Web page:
On Thursday, AAN released ­focus-group data that it said showed GOP and independent- leaning voters in Nebraska and California want to see Republicans talk about tax reform. Those surveyed were happy with messages about simplifying the tax code and wanted lawmakers to “specifically illustrate how reform would grow the economy and empower job creation,” AAN said.

But lawmakers have struggled to identify concrete examples of policies that would achieve those goals, including during the event on Wednesday. From the mortgage interest deduction to charitable giving to business expense write-offs, Brady said the plan was still in development and depended on cooperation with Trump.

“We continue to work with the White House, including the president, and the Senate on the details and design of this tax reform,” Brady said when pressed on a plan for taxing international corporations. “We’ll continue to do that through August and after we return as well.”

But congressional Republicans and the White House have yet to agree on much other than the broad strokes of a tax plan.

Instead, Republicans spent a majority of the year locked in a battle over the few specific policies identified in a House tax reform blueprint that was released last year. White House officials and Senate leaders were deeply skeptical of a plan from House Speaker Paul D. Ryan (R-Wis.) that would have cut taxes on exports in an effort to boost U.S. manufacturers.

Ryan and his allies said their proposal would have created more than a $1 trillion in new revenue over 10 years that could be used to offset the cost of lowering tax rates for businesses and individuals. But the plan was met with fierce resistance from key stakeholders, such as retailers, who rely on imports for their business, forcing Ryan to abandon the plan late last month when he joined with Brady, McConnell, Treasury Secretary Steven Mnuchin, National Economic Council Director Gary Cohn and Senate Finance Committee Chairman Orrin G. Hatch (R-Utah) to release a joint statement of unity on taxes.

Trump has failed to build on this show of unity and has instead picked fights with McConnell and other Senate Republicans while stoking public controversies over race.

Brady said Wednesday that he personally could separate Trump’s controversies from the GOP-wide goal of passing a tax bill. “I still think the president has the ability to refocus on tax reform,” he said. “I look to see him pivot to tax reform and jobs and make this case nationwide.”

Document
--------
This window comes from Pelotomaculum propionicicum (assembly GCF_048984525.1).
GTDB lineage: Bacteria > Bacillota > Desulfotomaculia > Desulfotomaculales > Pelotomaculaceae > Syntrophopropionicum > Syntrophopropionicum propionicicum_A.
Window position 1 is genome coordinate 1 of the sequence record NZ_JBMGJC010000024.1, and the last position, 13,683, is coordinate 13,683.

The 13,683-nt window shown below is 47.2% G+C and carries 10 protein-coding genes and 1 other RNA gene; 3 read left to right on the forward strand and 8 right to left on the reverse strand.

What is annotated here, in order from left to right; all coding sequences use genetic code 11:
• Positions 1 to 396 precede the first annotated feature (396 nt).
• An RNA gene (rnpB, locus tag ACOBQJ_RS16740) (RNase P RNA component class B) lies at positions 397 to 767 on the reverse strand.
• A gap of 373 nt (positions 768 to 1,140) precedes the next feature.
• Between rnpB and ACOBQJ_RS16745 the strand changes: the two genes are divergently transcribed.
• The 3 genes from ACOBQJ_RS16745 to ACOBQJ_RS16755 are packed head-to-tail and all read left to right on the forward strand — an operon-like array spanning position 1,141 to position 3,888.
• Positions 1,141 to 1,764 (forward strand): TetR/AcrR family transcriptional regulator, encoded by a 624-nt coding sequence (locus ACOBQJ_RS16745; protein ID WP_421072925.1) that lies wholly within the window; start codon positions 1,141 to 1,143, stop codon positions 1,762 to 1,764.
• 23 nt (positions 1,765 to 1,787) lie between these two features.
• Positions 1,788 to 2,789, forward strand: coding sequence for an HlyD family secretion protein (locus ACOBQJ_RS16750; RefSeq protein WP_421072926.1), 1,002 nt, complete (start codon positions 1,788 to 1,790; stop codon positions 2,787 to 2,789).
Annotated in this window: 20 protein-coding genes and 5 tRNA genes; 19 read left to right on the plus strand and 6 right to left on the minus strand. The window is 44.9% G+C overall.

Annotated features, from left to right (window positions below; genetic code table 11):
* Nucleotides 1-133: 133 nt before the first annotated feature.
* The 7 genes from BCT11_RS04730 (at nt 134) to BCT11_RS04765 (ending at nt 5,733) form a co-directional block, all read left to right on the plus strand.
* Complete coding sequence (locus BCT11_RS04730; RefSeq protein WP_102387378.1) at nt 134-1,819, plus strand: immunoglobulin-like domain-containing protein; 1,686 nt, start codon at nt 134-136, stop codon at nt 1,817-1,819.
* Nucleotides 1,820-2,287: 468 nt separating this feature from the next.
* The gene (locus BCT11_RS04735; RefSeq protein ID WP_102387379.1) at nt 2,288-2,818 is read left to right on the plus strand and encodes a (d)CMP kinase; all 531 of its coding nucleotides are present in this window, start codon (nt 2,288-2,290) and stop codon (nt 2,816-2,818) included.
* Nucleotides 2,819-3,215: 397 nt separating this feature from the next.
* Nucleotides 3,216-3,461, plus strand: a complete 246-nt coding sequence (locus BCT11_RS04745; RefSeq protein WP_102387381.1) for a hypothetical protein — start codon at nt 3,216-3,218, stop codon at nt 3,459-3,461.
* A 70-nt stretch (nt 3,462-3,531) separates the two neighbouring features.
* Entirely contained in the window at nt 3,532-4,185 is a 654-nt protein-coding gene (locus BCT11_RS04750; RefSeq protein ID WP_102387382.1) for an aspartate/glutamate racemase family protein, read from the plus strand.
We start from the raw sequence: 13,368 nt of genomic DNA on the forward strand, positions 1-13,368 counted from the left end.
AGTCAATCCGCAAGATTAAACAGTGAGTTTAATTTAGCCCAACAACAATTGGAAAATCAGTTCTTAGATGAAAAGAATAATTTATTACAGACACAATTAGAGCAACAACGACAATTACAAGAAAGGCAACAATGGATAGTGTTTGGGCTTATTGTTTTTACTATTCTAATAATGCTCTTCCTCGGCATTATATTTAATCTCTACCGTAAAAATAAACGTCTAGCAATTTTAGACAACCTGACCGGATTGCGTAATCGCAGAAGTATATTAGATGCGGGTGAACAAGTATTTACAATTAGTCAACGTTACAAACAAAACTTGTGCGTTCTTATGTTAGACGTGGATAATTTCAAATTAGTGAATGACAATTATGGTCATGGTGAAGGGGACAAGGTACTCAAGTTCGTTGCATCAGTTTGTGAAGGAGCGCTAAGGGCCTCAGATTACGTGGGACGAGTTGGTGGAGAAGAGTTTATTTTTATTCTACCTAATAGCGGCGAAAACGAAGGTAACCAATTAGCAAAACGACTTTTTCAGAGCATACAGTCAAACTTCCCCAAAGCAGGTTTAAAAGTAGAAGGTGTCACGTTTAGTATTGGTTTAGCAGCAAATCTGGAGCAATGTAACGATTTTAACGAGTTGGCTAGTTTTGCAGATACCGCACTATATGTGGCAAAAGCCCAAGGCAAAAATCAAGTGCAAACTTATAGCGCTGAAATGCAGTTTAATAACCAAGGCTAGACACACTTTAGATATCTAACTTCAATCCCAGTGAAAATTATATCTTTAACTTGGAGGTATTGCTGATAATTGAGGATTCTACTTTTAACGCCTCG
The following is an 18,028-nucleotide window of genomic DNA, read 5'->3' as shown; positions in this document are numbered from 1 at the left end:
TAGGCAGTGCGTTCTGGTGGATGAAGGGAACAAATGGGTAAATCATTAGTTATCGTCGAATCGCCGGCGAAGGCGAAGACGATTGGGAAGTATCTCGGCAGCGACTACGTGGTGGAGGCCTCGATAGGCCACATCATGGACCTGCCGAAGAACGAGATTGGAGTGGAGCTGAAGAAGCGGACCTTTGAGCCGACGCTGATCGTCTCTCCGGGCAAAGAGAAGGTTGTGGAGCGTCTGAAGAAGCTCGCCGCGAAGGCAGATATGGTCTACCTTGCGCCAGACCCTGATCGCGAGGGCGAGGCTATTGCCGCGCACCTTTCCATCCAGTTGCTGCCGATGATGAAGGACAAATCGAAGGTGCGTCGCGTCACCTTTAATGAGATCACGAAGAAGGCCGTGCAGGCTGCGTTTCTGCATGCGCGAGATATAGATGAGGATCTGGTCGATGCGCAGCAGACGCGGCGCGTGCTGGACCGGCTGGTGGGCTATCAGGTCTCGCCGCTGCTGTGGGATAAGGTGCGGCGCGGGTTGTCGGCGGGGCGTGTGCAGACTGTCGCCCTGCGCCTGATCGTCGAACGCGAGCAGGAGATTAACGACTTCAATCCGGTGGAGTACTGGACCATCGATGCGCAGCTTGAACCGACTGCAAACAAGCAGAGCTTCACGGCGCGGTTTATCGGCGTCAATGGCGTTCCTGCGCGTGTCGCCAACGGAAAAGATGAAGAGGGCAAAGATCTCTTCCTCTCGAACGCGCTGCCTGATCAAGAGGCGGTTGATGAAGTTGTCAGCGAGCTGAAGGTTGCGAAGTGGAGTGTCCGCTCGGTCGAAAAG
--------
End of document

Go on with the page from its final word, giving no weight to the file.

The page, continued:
That pivot was further complicated when Trump was forced to dissolve a pair of corporate advisory groups after a number of CEO members resigned over the president’s comments about the Charlottesville protests.

Business leaders are distancing themselves from Trump, making their role in advancing his agenda awkward at best. They are now likely to focus even more of their efforts on working with Congress in hopes they can enact tax cuts — a desire lawmakers said could help the debate transcend the hard feelings between CEOs and the White House.

Congressional leaders also are holding out hope that the outside pressure will help keep rank-and-file Republicans focused on taxes and eager to avoid mistakes that led to the dramatic failure of their promise to repeal and replace the Affordable Care Act.

“I’m of the mind of the stumbles on health care put a lot of pressure on members to get to ‘yes,’ ” Roskam said, arguing Republican lawmakers see the necessity of nailing down a victory.

“I think most members of Congress are going to say to themselves, ‘I need to go back to a constituency and I’ve got to deliver on health care or taxes,’ ” Roskam said. “The notion of not getting either one of those things done is not a pleasant prospect.”

Brady and his colleagues who assembled in the California mountains this week said they believed the party would unite on taxes in the coming months.

“We’ve got a responsibility as leaders to say, ‘Okay, let’s rub some dirt on our problems and move forward and figure this out,’ ” Roskam said. “It’s bigger than any president.”